Is Italian right-wing populism in decline?

Lega members congratulate  Matteo Salvini  after he addressed the Senate on February 12, 2020 in Rome (Photo by Filippo MONTEFORTE / AFP) (Photo by FILIPPO MONTEFORTE/AFP via Getty Images)

On February 12 2020, the Senate chamber of the Italian Parliament approved the go-ahead to revoke parliamentary immunity for the former Interior Minister Matteo Salvini – leader of the Italian populist radical-right League – in order to be tried on the Gregoretti case. Matteo Salivini is accused for abuse of power and for kidnapping 135 immigrants, including 15 minors. These people were rescued by Italian coastguard ship Gregoretti and, under protection of the Italian authorities, Salvini stopped them from landing on Italian territory. The main reason for this decision from the then Interior Minister was to bargain with the European Union the relocation of these migrants outside of Italy. As he declared on Twitter on July 26 2019: “Non darò nessun permesso allo sbarco finché dall’Europa non arriverà l’impegno concreto ad accogliere tutti gli immigrati a bordo della nave.” (I will not give any permission to disembark until Europe proves a concrete commitment to take all immigrants from the ship.”). Because of this controversial political decision, by refusing to let 135 rescued refugees dock in Italian ports for 6 days, Matteo Salvini faces a sentence of up to 15 years in prison.

This scenario offers us the opportunity to ask: can the Gregoretti case be the beginning of the end for both his political career and his leading position in the party? Moreover, considering the fundamental role of the party’s leader in the populist radical-right parties, if Matteo Salvini is sentenced, could it be the start of the decline for the League, as it happened to Silvio Berlusconi’s Forza Italia (Forward Italy) when he was sentenced to 3 years for bribing an Italian senator? Ultimately, could this bring the decline of the populist radical right-wing in Italy? So far, it certainly does not seem so.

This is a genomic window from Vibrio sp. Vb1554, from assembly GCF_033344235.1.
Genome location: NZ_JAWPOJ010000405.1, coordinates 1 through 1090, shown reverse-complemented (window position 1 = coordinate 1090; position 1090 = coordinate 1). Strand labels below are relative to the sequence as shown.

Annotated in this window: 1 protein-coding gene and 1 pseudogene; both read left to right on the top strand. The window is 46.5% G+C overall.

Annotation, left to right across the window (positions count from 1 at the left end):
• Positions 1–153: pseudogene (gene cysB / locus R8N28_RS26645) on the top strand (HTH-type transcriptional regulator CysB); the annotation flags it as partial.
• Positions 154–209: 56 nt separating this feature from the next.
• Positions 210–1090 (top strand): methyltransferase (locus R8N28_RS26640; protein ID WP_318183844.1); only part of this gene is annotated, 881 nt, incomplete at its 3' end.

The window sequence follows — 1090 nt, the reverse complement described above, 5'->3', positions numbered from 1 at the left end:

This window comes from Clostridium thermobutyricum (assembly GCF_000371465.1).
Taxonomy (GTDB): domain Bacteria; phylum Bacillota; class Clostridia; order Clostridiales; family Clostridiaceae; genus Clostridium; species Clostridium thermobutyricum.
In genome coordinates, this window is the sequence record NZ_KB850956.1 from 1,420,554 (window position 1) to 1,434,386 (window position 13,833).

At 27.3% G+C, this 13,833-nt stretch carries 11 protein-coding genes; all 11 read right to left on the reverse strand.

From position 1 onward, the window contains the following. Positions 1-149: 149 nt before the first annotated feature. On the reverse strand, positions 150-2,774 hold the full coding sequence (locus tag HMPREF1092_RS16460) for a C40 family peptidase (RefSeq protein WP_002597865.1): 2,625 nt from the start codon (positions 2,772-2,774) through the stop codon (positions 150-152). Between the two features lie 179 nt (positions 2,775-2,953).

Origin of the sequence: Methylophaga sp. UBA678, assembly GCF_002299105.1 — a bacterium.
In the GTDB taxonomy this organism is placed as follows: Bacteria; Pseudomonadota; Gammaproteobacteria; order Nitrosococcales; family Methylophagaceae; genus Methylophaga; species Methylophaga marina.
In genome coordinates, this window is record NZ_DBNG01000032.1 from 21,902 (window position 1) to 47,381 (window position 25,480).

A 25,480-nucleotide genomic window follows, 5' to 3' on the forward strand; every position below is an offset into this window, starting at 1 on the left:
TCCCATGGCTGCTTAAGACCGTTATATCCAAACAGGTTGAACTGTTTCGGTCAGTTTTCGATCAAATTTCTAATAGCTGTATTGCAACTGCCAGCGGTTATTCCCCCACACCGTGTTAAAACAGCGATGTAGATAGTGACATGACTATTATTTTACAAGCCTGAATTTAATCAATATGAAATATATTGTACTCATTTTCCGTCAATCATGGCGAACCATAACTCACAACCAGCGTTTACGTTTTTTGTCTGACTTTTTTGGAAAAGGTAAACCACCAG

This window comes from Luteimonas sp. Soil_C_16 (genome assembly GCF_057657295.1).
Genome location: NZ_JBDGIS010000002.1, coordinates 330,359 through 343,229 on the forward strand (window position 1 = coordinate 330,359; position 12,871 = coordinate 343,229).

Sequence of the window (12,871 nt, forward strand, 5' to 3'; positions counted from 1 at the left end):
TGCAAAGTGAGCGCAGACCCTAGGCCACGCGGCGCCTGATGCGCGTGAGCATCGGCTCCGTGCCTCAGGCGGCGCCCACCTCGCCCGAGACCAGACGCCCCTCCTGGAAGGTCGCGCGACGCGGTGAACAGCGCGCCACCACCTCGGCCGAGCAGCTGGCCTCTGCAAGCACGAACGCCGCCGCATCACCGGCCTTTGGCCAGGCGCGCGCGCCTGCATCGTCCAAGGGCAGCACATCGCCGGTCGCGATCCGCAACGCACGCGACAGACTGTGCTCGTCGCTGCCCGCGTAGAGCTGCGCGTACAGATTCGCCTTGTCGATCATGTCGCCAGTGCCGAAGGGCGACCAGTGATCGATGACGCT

For one thing, as Hans-Georg Betz wrote in one of his later articles for CARR, the League is the only populist radical-right party that has been benefitting from the spread of the Covid-19 pandemic in Europe. Furthermore, according to the latest electoral polls, the League is still the first party in Italy, steady at 28% of consensus. However, and despite the League’s high popularity, the party might follow its leader’s judiciary fate. If the leader falls, the rest of the party might fall with him (as it already happened with the previous League’s leader, Umberto Bossi).

Italy, as other Western democracies, is founded on key institutions and values of liberal democracy, such as civil rights, defence of minority groups, press autonomy and respect of independent courts. For that reason, if a President of Republic, a Prime Minister or a Minister does not respect the rule of law, he/she can be banned to run for public offices and be prosecuted. Accordingly, worldwide constitutional law shows that extreme measures may be implemented in order to ban politicians when they commit a crime or political parties or when they show a clear antagonism towards the democratic regime. For instance, in Brazil, where the former president Luiz Inácio Lula da Silva was sentenced to nearly 10 years in prison for corruption; or in both Germany and Italy (legal tradition) where if political parties explicitly oppose the principles of constitution, they get banned.